The first step in the dental implant process is to develop of an individual treatment plan that addresses your needs and the implant options that are best suited to you. A CT scan or 3D x-ray will be needed to establish bone levels for the positioning of the implant.
Next, a small screw made of titanium, is placed into the bone. As the jawbone heals, it grows around the implanted metal post, anchoring it securely and permanently. A temporary crown or denture may be fitted for the duration of the healing process which takes approximately 3 months. Most people who have received dental implants say that there is very little discomfort involved in the procedure. Local anaesthesia is used for the surgical stage, and most patients report that implants involve less pain than a tooth extraction.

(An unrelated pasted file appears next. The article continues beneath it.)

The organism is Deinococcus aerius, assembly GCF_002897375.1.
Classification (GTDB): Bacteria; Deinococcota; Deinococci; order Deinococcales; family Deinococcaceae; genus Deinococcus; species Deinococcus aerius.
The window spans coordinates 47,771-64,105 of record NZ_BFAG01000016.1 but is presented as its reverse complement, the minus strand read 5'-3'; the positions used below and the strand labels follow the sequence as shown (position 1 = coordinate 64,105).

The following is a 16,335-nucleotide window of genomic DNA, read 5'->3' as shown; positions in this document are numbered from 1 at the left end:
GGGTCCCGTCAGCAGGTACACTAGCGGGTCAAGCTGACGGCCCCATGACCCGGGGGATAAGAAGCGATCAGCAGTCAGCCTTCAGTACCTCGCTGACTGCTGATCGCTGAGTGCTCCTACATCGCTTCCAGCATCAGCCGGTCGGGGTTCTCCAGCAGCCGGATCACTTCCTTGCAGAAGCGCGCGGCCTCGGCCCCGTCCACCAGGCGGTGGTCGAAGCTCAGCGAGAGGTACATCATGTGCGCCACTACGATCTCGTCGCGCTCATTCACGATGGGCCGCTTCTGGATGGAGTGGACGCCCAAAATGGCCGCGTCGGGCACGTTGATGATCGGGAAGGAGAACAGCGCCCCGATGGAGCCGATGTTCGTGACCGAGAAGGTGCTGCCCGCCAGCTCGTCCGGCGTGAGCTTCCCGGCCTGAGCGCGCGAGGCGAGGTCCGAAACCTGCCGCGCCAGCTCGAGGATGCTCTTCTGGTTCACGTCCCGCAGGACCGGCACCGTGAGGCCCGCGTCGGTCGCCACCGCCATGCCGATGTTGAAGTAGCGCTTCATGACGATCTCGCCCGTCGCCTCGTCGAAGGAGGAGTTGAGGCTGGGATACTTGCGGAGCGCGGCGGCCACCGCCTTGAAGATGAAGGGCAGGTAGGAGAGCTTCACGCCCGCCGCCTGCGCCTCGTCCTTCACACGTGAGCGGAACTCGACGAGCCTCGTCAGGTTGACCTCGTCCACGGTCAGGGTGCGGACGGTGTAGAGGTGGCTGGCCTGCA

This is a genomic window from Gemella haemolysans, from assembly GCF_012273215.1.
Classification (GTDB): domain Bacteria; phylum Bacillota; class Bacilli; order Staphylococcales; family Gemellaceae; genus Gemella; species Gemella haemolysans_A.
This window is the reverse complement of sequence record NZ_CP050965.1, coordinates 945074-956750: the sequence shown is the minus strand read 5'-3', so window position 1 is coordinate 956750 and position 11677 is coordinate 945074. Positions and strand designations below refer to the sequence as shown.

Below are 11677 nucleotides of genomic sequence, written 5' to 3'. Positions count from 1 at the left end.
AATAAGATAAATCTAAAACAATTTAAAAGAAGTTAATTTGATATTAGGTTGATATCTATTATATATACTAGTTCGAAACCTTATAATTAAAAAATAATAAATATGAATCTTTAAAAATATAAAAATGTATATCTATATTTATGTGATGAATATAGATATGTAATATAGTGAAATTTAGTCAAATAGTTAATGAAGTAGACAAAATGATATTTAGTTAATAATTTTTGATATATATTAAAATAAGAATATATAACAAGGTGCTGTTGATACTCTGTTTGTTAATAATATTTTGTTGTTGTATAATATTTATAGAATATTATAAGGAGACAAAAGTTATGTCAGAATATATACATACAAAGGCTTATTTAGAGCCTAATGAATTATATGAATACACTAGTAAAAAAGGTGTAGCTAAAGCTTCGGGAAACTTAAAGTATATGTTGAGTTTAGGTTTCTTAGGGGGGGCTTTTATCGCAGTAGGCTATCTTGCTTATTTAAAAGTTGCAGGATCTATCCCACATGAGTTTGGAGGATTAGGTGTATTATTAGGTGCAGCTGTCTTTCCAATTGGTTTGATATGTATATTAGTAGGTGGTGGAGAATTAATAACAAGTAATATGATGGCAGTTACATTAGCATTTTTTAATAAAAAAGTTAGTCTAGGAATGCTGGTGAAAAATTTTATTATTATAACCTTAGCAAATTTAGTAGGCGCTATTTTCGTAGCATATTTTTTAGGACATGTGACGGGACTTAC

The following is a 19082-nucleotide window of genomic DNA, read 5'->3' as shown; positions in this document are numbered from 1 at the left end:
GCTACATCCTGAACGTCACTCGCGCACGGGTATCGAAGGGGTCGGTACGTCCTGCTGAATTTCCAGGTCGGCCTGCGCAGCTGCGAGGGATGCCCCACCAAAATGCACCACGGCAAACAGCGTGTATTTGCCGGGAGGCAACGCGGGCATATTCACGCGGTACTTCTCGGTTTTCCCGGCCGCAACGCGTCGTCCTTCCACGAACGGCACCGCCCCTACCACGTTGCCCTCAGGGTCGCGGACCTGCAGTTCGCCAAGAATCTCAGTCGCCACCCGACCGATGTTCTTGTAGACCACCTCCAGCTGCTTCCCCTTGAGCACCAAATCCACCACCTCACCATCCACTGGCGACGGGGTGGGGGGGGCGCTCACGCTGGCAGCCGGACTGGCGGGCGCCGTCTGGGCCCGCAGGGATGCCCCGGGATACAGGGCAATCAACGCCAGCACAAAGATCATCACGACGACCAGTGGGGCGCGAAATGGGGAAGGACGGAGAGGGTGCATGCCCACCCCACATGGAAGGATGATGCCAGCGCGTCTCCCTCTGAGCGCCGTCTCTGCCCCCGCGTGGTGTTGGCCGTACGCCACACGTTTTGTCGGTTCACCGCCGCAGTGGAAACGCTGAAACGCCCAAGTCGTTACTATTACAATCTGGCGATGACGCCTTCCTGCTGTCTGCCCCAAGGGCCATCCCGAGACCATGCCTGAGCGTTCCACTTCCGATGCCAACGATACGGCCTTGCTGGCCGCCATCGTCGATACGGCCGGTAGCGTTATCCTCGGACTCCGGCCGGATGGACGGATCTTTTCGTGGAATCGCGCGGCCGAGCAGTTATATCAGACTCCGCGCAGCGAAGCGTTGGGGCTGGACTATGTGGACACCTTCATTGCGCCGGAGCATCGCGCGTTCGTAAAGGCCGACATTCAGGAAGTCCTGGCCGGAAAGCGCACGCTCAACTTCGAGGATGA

Once the implant has integrated in the bone, a small connector - called an abutment - is attached to the implant. Usually made of titanium or gold, the abutment connects the implant to the restoration chosen to replace the missing tooth/teeth. Impressions are taken to create a model of your bite (which captures all of your teeth, their type, and arrangement). The new crown, bridge or denture is based on this model.
The restoration is then screwed onto the implant and the screw hole is covered using a tooth-coloured filling material (composite). Instead of one or more individual crowns, some patients may have attachments placed on the implant that retain and support a removable denture.